This suggests that investment advisors who broaden their reading to include analyst reports and publications such as the Economist and other magazines that take into account central banks’ long-term, as well as their short-term moves, should also perform better.

In future columns, we’ll do the same, looking at who really controls the BoC, its independence and how its policies affect asset prices.

Also read: How the Bank of Canada is failing investors (a 2015 op-ed on the BoC’s communication strategy)

Originally published on Advisor.ca
Add a comment

Have your say on this topic! Comments are moderated and may be edited or removed by
site admin as per our Comment Policy. Thanks!

See all comments Recent Comments

Samuel Klemmons

Great piece.

Thursday, Sep 28, 2017 at 9:08 am Reply

Bettina Asghar

Note to the editor of Advisor.ca How did this get published?
– rate hike “largely unnoticed by mainstream media” – huh?
– “the BoC and Trudeau came under considerable criticism…”-Trudeau!?
– “many retirement models advisors use exclude inflation” – Huh? again.
– “investors who adopt a buy and hold strategy outperform” How does this suggest we should all read more of the Economist?

Many speculate endlessly about rate changes (up or down). The next rate hike was thought to be an increase by everybody anyway. Does the writer want advance notice given to him?! Perhaps he should measure the fullness of the BoC’s gov’s briefcase as a predictor, like some did in the 90’s with Ed Greenspan.

As Fidelity’s Peter Lynch once said, “if you spend an hour a year thinking about economics, you’ve wasted 50 minutes” – or something like that. The writer states that market timing doesn’t work, so what’s the problem?

More on “who really controls the BoC”? Please no! –

Wednesday, Sep 20, 2017 at 12:35 pm Reply

Maurice Vachon

I think the guy said that the policy conference (not the rate hike) was unnoticed by media…

No was the increase telegraphed or expected, analyst polls conducted the week before the increase were all over the place.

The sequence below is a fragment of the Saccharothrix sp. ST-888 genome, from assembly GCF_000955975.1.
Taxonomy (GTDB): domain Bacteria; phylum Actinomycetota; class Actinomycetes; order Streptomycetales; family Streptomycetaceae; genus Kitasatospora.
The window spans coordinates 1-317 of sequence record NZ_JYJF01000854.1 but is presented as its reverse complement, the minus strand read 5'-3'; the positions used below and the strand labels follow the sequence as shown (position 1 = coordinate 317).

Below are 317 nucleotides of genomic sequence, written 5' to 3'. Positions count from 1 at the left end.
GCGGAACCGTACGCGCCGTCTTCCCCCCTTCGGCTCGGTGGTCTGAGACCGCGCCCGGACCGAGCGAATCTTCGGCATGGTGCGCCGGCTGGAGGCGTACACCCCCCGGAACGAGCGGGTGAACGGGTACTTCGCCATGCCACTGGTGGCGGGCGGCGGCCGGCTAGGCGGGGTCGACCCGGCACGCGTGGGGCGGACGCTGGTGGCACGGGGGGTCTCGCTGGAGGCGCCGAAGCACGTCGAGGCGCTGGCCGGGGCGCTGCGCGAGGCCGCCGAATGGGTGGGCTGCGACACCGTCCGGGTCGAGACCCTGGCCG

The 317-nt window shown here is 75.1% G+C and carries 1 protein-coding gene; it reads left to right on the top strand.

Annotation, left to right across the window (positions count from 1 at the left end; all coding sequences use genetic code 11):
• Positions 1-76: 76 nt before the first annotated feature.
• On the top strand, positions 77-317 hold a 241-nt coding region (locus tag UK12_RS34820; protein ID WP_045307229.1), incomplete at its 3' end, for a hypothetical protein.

Wednesday, Sep 20, 2017 at 10:06 pm

Peter Diekmeyer

Thanks for your comments Bettina. I think there were some subtleties that you may have overlooked.

– It was the policy conference, not the rate hike, that went largely unnoticed.
– It was the Trudeau government (not Trudeau himself) that was criticized by Kevin Carmichael and Robert Gordon, both of whom I quote in the piece, and others.

As for “who really controls the BOC” stay tuned.
But if you want a hint, have a look at a chart of Canadian and US central bank policy rates over the last decades. They track almost perfectly within a percentage point or two.

Thursday, Sep 21, 2017 at 8:21 am

BRUCE SANSOM

Poroz recently gave a talk in Edmonton explaining how the B of C uses models to set monetary policy. It seemed to be an explanation as to why the models don’t work!
Canada’s economy turned around quite swiftly when he decisively forced the Loonie lower against the US greenback. Surprise, surprise he decides out of nowhere that inflation is a threat and reverses his posture. Exporters are getting killed as are investors with US exposure. His models also missed the oil glut so they must not be monitoring current conditions while the models only display history. I seriously question his competence.

Wednesday, Sep 20, 2017 at 12:16 pm Reply

Peter Diekmeyer

Great point Bruce.

You are right, the BOC’s forecasting record has been terrible in recent years and even long before that. They totally missed the 2008 financial crisis.

One reason, is that the don’t use a probability distribution to adjust projected GDP for the possibility that a recession might hit. This would make their forecasts more conservative, but more accurate over the long term.

Worse, they ignore second order effects, particularly debt buildup, which is a major problem right now.

In short, it is becoming increasingly likely that their models don’t work.

Thursday, Sep 21, 2017 at 8:31 am